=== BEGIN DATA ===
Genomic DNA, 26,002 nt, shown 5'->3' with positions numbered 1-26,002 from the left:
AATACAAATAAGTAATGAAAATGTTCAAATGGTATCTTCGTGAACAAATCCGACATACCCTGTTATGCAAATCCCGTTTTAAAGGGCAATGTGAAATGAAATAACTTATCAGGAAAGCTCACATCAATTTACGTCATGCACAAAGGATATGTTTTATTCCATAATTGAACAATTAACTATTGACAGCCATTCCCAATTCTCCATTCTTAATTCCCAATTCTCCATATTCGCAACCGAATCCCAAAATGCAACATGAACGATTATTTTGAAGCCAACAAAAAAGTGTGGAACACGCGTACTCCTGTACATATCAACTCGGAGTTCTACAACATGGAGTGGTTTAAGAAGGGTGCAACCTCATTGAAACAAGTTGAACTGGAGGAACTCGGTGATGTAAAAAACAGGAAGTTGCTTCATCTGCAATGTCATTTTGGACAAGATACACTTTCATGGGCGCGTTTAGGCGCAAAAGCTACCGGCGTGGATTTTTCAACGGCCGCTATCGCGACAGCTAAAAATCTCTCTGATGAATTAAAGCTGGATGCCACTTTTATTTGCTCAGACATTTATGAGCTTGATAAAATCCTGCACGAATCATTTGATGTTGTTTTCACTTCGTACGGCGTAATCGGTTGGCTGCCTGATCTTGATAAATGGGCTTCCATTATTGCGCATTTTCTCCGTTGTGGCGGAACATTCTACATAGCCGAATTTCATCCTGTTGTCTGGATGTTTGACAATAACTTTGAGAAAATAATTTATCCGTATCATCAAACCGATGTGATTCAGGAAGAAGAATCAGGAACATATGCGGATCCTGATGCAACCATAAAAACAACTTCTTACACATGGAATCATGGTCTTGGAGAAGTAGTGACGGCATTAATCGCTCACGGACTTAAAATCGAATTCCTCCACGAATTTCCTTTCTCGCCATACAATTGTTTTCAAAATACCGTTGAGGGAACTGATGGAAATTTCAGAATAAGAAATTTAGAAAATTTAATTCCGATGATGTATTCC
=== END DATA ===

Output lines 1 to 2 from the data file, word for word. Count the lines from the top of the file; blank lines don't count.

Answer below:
Genomic DNA, 26,002 nt, shown 5'->3' with positions numbered 1-26,002 from the left:
AATACAAATAAGTAATGAAAATGTTCAAATGGTATCTTCGTGAACAAATCCGACATACCCTGTTATGCAAATCCCGTTTTAAAGGGCAATGTGAAATGAAATAACTTATCAGGAAAGCTCACATCAATTTACGTCATGCACAAAGGATATGTTTTATTCCATAATTGAACAATTAACTATTGACAGCCATTCCCAATTCTCCATTCTTAATTCCCAATTCTCCATATTCGCAACCGAATCCCAAAATGCAACATGAACGATTATTTTGAAGCCAACAAAAAAGTGTGGAACACGCGTACTCCTGTACATATCAACTCGGAGTTCTACAACATGGAGTGGTTTAAGAAGGGTGCAACCTCATTGAAACAAGTTGAACTGGAGGAACTCGGTGATGTAAAAAACAGGAAGTTGCTTCATCTGCAATGTCATTTTGGACAAGATACACTTTCATGGGCGCGTTTAGGCGCAAAAGCTACCGGCGTGGATTTTTCAACGGCCGCTATCGCGACAGCTAAAAATCTCTCTGATGAATTAAAGCTGGATGCCACTTTTATTTGCTCAGACATTTATGAGCTTGATAAAATCCTGCACGAATCATTTGATGTTGTTTTCACTTCGTACGGCGTAATCGGTTGGCTGCCTGATCTTGATAAATGGGCTTCCATTATTGCGCATTTTCTCCGTTGTGGCGGAACATTCTACATAGCCGAATTTCATCCTGTTGTCTGGATGTTTGACAATAACTTTGAGAAAATAATTTATCCGTATCATCAAACCGATGTGATTCAGGAAGAAGAATCAGGAACATATGCGGATCCTGATGCAACCATAAAAACAACTTCTTACACATGGAATCATGGTCTTGGAGAAGTAGTGACGGCATTAATCGCTCACGGACTTAAAATCGAATTCCTCCACGAATTTCCTTTCTCGCCATACAATTGTTTTCAAAATACCGTTGAGGGAACTGATGGAAATTTCAGAATAAGAAATTTAGAAAATTTAATTCCGATGATGTATTCC